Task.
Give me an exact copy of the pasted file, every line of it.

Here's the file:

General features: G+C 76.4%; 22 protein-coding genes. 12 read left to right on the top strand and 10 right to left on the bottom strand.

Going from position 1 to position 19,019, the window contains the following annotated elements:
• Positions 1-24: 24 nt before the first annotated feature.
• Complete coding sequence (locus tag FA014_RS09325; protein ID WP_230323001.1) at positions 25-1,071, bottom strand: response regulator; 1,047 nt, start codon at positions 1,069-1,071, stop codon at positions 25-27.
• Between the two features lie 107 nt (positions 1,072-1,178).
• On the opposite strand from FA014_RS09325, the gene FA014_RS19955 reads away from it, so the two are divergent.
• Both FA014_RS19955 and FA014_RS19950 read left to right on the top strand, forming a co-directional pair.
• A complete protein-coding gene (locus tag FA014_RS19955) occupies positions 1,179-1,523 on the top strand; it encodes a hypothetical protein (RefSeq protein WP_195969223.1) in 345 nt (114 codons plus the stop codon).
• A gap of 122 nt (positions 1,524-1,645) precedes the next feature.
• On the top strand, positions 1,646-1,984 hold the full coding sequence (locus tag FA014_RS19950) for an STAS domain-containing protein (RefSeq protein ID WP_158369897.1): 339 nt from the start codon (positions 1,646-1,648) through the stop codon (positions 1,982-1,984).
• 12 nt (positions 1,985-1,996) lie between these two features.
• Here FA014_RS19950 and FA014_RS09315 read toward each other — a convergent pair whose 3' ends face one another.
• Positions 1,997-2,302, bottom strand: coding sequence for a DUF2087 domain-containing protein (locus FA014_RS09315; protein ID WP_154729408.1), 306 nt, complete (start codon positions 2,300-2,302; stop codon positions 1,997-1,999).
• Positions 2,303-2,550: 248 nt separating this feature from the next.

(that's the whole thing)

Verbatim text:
General features: G+C 76.4%; 22 protein-coding genes. 12 read left to right on the top strand and 10 right to left on the bottom strand.

Going from position 1 to position 19,019, the window contains the following annotated elements:
• Positions 1-24: 24 nt before the first annotated feature.
• Complete coding sequence (locus tag FA014_RS09325; protein ID WP_230323001.1) at positions 25-1,071, bottom strand: response regulator; 1,047 nt, start codon at positions 1,069-1,071, stop codon at positions 25-27.
• Between the two features lie 107 nt (positions 1,072-1,178).
• On the opposite strand from FA014_RS09325, the gene FA014_RS19955 reads away from it, so the two are divergent.
• Both FA014_RS19955 and FA014_RS19950 read left to right on the top strand, forming a co-directional pair.
• A complete protein-coding gene (locus tag FA014_RS19955) occupies positions 1,179-1,523 on the top strand; it encodes a hypothetical protein (RefSeq protein WP_195969223.1) in 345 nt (114 codons plus the stop codon).
• A gap of 122 nt (positions 1,524-1,645) precedes the next feature.
• On the top strand, positions 1,646-1,984 hold the full coding sequence (locus tag FA014_RS19950) for an STAS domain-containing protein (RefSeq protein ID WP_158369897.1): 339 nt from the start codon (positions 1,646-1,648) through the stop codon (positions 1,982-1,984).
• 12 nt (positions 1,985-1,996) lie between these two features.
• Here FA014_RS19950 and FA014_RS09315 read toward each other — a convergent pair whose 3' ends face one another.
• Positions 1,997-2,302, bottom strand: coding sequence for a DUF2087 domain-containing protein (locus FA014_RS09315; protein ID WP_154729408.1), 306 nt, complete (start codon positions 2,300-2,302; stop codon positions 1,997-1,999).
• Positions 2,303-2,550: 248 nt separating this feature from the next.